Experts say that what’s often behind explosive and aggressive behavior ispoor focus. When attention suffers, so does the ability to process one’s internal and external environment, so little demands become big ones. By depleting mental energy with high visual and cognitive input, screen time contributes to low reserves. One way to temporarily “boost” depleted reserves is to become angry, so meltdowns actually become a coping mechanism.

6. Screen-time reduces physical activity levels and exposure to “green time.”

Research shows that time outdoors, especially interacting with nature, can restore attention, lower stress, and reduce aggression. Thus, time spent with electronics reduces exposure to natural mood enhancers.

What can you do to help yourself?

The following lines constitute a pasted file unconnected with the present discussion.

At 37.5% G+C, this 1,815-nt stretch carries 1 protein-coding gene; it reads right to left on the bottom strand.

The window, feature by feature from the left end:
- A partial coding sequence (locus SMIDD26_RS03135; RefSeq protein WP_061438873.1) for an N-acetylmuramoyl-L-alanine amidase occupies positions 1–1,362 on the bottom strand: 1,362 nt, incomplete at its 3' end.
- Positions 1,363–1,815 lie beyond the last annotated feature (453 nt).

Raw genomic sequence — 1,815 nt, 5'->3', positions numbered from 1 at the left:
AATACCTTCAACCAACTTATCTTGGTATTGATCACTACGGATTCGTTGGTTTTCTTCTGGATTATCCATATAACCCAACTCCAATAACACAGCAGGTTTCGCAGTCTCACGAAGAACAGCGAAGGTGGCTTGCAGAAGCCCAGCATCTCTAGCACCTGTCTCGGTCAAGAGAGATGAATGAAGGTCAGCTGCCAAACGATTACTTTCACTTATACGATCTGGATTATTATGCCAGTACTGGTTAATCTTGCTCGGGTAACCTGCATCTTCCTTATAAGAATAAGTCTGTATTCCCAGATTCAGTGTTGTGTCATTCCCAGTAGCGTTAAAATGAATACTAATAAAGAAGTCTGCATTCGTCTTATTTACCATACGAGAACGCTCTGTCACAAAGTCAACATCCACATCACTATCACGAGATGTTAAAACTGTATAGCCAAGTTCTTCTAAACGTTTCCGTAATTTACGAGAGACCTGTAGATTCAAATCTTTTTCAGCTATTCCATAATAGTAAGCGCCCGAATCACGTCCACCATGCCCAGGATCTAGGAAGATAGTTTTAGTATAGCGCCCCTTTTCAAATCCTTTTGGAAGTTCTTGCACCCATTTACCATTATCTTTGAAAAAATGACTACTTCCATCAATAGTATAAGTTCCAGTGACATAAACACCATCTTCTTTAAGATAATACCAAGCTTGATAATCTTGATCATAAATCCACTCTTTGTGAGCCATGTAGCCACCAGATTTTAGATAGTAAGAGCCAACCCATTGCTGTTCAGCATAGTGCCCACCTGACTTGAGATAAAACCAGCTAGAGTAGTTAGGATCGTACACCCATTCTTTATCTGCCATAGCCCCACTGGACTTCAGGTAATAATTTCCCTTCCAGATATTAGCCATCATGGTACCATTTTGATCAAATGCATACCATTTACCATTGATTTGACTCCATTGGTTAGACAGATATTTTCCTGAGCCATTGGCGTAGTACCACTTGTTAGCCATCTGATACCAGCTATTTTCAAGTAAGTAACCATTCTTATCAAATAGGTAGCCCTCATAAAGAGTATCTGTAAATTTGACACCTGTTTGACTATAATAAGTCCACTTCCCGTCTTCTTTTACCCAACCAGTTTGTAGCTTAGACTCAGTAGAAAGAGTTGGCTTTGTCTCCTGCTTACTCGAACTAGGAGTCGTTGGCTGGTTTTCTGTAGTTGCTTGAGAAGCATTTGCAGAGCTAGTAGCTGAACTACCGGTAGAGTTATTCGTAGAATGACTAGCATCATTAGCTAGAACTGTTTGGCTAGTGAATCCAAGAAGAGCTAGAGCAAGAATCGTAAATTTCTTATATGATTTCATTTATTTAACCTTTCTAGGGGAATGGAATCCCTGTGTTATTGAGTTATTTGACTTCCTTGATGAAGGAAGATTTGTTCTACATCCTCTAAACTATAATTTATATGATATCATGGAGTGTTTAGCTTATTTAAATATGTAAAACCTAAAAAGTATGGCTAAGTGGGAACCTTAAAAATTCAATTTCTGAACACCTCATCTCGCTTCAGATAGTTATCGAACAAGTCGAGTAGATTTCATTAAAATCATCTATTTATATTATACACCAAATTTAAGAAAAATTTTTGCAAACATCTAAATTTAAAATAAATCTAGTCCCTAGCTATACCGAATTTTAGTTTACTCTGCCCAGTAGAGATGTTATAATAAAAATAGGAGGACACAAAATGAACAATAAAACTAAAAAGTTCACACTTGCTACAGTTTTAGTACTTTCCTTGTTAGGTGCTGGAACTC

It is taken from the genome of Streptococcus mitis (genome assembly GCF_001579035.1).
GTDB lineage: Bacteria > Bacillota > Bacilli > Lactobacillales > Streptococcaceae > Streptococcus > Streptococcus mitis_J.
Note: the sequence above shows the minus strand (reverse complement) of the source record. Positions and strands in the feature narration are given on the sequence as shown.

What are some ways that you can break the cycles and reduce screen time?

  • Give yourself a time limit. Does that mean a certain amount per day, per hour, per week, per month? You decide. Set a timer and when the timer goes off, it's time to get up and do other things.

  • Hang out with people who make you forget you even have a phone, computer or social media account. Find friends who recharge your batteries, fill you up and make you want to go out and do fun things, not those that drain you.

  • Scroll by. If you see a topic that you know will not have a good outcome or can turn ugly, scroll by. Know your limits, know what triggers you and avoid those topics.

  • Go on an electronic fast. If you can't do an entire fast due to work, then go on a social media fast. No one says you have to be on social media. I see friends leaving it every day.

  • Get outside! Enjoy nature. One of the easiest and fastest ways I can lose myself is to go out and be one with nature.

We all have the ability to make choices for ourselves. If we don't want our kids addicted or on social media all the time, then we need to be better role models and not do the same. I hope you enjoyed this article, should you have questions or comments, please email me at melissa@sweetwillowspirit.com. Have a wonderful day!

Love and light,

Melissa